'</tt>, <tt>null</tt>, a constant value or another expression enclosed in
${ }.<br/>
Camel will automatically type convert the rightValue type to the leftValue type, so its able
to eg. convert a string into a numeric so you can use &gt; comparison for numeric values.</p>

<p>The following operators is supported:</p>
<table class='confluenceTable'><tbody>
<tr>
<th class='confluenceTh'> Operator </th>
<th class='confluenceTh'> Description </th>
</tr>
<tr>
<td class='confluenceTd'> == </td>
<td class='confluenceTd'> equals </td>
</tr>
<tr>
<td class='confluenceTd'> &gt; </td>
<td class='confluenceTd'> greater than </td>
</tr>
<tr>
<td class='confluenceTd'> &gt;= </td>
<td class='confluenceTd'> greater than or equals </td>
</tr>
<tr>
<td class='confluenceTd'> &lt; </td>
<td class='confluenceTd'> less than </td>
</tr>
<tr>
<td class='confluenceTd'> &lt;= </td>
<td class='confluenceTd'> less than or equals </td>
</tr>
<tr>
<td class='confluenceTd'> != </td>
<td class='confluenceTd'> not equals </td>
</tr>
<tr>
<td class='confluenceTd'> contains </td>
<td class='confluenceTd'> For testing if contains in a string based value </td>
</tr>
<tr>
<td class='confluenceTd'> not contains </td>
<td class='confluenceTd'> For testing if not contains in a string based value </td>
</tr>
<tr>
<td class='confluenceTd'> regex </td>
<td class='confluenceTd'> For matching against a given regular expression pattern defined
as a String value </td>
</tr>
<tr>
<td class='confluenceTd'> not regex </td>
<td class='confluenceTd'> For not matching against a given regular expression pattern
defined as a String value </td>
</tr>
<tr>
<td class='confluenceTd'> in </td>
<td class='confluenceTd'> For matching if in a set of values, each element must be separated
by comma. </td>
</tr>
<tr>
<td class='confluenceTd'> not in </td>
<td class='confluenceTd'> For matching if not in a set of values, each element must
be separated by comma. </td>
</tr>
<tr>
<td class='confluenceTd'> is </td>
<td class='confluenceTd'> For matching if the left hand side type is an instanceof the
value. </td>
</tr>
<tr>
<td class='confluenceTd'> not is </td>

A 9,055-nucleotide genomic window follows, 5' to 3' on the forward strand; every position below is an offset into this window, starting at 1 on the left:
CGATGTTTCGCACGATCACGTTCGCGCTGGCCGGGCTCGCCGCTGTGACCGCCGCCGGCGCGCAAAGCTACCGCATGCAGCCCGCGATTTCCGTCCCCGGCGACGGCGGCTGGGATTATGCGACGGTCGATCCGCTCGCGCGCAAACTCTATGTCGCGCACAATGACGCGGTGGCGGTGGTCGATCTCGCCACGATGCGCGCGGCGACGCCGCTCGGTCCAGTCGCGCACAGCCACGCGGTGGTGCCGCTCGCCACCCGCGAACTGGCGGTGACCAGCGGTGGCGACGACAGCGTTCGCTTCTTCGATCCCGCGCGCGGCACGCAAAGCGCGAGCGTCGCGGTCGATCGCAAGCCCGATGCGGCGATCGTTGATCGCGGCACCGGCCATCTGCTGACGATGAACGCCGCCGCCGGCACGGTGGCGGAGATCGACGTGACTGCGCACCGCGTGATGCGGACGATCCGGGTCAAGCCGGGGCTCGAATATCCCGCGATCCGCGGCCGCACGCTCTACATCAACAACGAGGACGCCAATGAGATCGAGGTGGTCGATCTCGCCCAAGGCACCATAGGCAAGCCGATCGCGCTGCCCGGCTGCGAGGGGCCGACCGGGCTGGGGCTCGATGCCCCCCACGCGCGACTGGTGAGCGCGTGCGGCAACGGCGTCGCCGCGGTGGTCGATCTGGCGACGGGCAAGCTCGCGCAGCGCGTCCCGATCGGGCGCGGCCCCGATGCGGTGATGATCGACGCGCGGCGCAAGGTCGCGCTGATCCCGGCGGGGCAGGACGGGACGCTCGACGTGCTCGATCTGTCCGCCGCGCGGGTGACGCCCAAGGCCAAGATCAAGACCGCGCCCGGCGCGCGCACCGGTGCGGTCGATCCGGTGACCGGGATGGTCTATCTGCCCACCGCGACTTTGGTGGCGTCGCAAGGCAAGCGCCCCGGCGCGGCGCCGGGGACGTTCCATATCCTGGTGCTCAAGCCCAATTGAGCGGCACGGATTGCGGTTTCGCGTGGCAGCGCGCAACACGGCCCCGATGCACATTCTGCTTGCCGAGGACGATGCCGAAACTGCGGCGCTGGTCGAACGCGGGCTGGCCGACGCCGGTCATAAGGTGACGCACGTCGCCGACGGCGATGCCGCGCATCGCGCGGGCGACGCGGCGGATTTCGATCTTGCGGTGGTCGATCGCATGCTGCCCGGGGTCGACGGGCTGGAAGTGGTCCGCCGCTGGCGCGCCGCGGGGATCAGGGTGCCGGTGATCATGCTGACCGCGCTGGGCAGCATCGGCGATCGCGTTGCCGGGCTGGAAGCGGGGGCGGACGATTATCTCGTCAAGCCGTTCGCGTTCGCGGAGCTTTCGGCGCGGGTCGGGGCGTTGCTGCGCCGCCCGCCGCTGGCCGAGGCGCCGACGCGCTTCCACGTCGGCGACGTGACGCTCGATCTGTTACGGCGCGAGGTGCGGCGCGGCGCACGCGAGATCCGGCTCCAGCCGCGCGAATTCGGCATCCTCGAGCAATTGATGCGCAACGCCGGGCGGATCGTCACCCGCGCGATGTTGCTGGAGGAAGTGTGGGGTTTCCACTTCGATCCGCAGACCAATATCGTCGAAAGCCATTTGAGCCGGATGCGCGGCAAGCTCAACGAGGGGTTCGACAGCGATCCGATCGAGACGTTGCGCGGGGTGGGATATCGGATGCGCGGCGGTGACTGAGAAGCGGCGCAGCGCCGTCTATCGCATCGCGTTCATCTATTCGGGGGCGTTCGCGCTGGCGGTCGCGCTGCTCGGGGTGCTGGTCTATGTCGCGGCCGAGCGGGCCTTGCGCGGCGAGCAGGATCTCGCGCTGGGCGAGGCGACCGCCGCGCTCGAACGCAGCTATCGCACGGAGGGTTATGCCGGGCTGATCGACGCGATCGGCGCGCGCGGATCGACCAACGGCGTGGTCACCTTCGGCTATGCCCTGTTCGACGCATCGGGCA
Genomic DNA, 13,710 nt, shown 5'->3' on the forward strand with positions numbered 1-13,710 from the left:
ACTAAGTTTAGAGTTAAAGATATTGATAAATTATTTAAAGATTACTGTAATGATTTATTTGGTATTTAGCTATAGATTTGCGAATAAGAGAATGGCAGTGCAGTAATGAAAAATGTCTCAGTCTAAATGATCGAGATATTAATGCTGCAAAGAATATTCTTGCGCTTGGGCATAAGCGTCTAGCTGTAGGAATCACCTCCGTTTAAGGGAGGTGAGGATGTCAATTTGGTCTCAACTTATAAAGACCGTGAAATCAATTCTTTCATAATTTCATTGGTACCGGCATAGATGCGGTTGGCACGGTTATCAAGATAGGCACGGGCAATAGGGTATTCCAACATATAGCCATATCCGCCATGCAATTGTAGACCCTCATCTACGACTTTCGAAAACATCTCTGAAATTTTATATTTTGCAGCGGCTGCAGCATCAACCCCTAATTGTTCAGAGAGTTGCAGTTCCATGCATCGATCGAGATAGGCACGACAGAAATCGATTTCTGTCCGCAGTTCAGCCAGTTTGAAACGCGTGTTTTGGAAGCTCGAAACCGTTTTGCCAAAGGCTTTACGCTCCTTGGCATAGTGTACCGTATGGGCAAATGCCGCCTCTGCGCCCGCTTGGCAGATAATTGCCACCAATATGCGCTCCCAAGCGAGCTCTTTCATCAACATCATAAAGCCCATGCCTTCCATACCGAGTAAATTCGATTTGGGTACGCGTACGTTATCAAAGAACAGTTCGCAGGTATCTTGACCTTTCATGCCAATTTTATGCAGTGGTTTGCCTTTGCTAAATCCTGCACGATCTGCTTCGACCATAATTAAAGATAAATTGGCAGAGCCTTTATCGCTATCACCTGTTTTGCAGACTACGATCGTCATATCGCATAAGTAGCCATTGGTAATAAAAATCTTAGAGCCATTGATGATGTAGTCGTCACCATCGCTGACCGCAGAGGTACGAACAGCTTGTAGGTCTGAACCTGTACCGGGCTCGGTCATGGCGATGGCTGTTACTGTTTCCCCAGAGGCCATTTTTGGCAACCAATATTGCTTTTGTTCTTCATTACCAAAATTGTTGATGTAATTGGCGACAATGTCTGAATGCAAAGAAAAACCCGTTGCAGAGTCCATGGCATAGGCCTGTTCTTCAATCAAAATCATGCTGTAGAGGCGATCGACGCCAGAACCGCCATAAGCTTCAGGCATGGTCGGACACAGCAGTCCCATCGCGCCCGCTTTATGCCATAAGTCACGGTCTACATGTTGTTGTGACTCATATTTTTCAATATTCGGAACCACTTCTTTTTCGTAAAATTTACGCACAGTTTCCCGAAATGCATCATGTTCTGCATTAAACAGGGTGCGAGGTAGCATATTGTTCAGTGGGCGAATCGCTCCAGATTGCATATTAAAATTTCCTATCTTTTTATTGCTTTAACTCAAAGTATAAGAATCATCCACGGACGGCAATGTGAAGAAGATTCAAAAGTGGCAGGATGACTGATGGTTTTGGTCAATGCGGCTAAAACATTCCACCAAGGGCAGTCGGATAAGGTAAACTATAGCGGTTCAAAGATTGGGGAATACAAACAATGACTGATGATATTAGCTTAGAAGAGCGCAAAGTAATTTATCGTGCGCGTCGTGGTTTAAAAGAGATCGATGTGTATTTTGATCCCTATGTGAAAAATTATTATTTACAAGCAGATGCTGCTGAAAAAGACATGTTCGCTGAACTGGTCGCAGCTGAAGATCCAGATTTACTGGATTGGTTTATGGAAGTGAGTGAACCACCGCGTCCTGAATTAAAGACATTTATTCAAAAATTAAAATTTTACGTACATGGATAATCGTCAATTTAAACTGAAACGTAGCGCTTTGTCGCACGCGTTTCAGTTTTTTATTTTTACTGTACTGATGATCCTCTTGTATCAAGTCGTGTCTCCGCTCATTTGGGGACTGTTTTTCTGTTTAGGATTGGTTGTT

<td class='confluenceTd'> For matching if the left hand side type is not an instanceof
the value. </td>
</tr>
<tr>
<td class='confluenceTd'> range </td>
<td class='confluenceTd'> For matching if the left hand side is within a range of values
defined as numbers: <tt>from..to</tt> </td>
</tr>
<tr>
<td class='confluenceTd'> not range </td>
<td class='confluenceTd'> For matching if the left hand side is not within a range of
values defined as numbers: <tt>from..to</tt> </td>
</tr>
</tbody></table>

<p>And the following operators can be used to group expressions:</p>
<table class='confluenceTable'><tbody>
<tr>
<th class='confluenceTh'> Operator </th>
<th class='confluenceTh'> Description </th>
</tr>
<tr>
<td class='confluenceTd'> and </td>
<td class='confluenceTd'> and is used to group two expressions </td>
</tr>
<tr>
<td class='confluenceTd'> or </td>
<td class='confluenceTd'> or is used to group two expressions </td>
</tr>
</tbody></table>

<p><b>Notice:</b> Currently <tt>and</tt> or <tt>or</tt>
can only be used once in a simple language expression. This might change in the future.</p>

<p>The syntax for AND is:</p>
<div class="code panel" style="border-width: 1px;"><div class="codeContent panelContent">
<pre class="code-java">
${leftValue} OP rightValue and ${leftValue} OP rightValue 
</pre>
</div></div>

<p>And the syntax for OR is:</p>
<div class="code panel" style="border-width: 1px;"><div class="codeContent panelContent">
<pre class="code-java">
${leftValue} OP rightValue or ${leftValue} OP rightValue 
</pre>
</div></div>

<p>Some examples:</p>
<div class="code panel" style="border-width: 1px;"><div class="codeContent panelContent">
<pre class="code-java">
simple(<span class="code-quote">"${in.header.foo} == 'foo'"</span>)

<span class="code-comment">// ' ' can be omitted
</span>simple(<span class="code-quote">"${in.header.foo} == foo"</span>)

<span class="code-comment">// here Camel will type convert '100' into the type of in.header.bar